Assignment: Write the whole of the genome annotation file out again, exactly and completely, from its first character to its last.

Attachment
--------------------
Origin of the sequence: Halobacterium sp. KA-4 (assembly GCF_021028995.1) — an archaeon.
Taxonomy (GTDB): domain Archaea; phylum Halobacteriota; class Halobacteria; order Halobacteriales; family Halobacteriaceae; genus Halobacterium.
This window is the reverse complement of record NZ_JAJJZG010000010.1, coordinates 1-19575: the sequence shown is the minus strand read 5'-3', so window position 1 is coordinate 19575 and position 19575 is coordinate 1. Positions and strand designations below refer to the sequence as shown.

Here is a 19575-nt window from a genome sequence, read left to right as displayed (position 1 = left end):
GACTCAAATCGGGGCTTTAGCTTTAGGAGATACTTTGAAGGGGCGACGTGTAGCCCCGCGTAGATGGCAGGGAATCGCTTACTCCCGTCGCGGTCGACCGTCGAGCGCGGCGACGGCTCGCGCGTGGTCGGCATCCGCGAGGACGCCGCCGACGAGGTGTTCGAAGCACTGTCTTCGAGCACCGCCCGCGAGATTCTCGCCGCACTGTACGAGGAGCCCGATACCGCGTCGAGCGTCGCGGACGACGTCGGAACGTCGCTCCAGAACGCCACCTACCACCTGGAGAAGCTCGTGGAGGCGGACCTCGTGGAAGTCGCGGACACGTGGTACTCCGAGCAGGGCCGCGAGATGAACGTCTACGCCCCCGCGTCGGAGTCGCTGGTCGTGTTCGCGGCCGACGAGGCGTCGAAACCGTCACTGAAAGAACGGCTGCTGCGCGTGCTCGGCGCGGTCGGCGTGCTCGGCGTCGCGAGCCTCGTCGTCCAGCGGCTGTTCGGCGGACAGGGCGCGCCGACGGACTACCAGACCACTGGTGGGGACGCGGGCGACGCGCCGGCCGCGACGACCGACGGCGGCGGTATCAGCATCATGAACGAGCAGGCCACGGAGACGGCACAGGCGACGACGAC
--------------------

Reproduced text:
Origin of the sequence: Halobacterium sp. KA-4 (assembly GCF_021028995.1) — an archaeon.
Taxonomy (GTDB): domain Archaea; phylum Halobacteriota; class Halobacteria; order Halobacteriales; family Halobacteriaceae; genus Halobacterium.
This window is the reverse complement of record NZ_JAJJZG010000010.1, coordinates 1-19575: the sequence shown is the minus strand read 5'-3', so window position 1 is coordinate 19575 and position 19575 is coordinate 1. Positions and strand designations below refer to the sequence as shown.

Here is a 19575-nt window from a genome sequence, read left to right as displayed (position 1 = left end):
GACTCAAATCGGGGCTTTAGCTTTAGGAGATACTTTGAAGGGGCGACGTGTAGCCCCGCGTAGATGGCAGGGAATCGCTTACTCCCGTCGCGGTCGACCGTCGAGCGCGGCGACGGCTCGCGCGTGGTCGGCATCCGCGAGGACGCCGCCGACGAGGTGTTCGAAGCACTGTCTTCGAGCACCGCCCGCGAGATTCTCGCCGCACTGTACGAGGAGCCCGATACCGCGTCGAGCGTCGCGGACGACGTCGGAACGTCGCTCCAGAACGCCACCTACCACCTGGAGAAGCTCGTGGAGGCGGACCTCGTGGAAGTCGCGGACACGTGGTACTCCGAGCAGGGCCGCGAGATGAACGTCTACGCCCCCGCGTCGGAGTCGCTGGTCGTGTTCGCGGCCGACGAGGCGTCGAAACCGTCACTGAAAGAACGGCTGCTGCGCGTGCTCGGCGCGGTCGGCGTGCTCGGCGTCGCGAGCCTCGTCGTCCAGCGGCTGTTCGGCGGACAGGGCGCGCCGACGGACTACCAGACCACTGGTGGGGACGCGGGCGACGCGCCGGCCGCGACGACCGACGGCGGCGGTATCAGCATCATGAACGAGCAGGCCACGGAGACGGCACAGGCGACGACGAC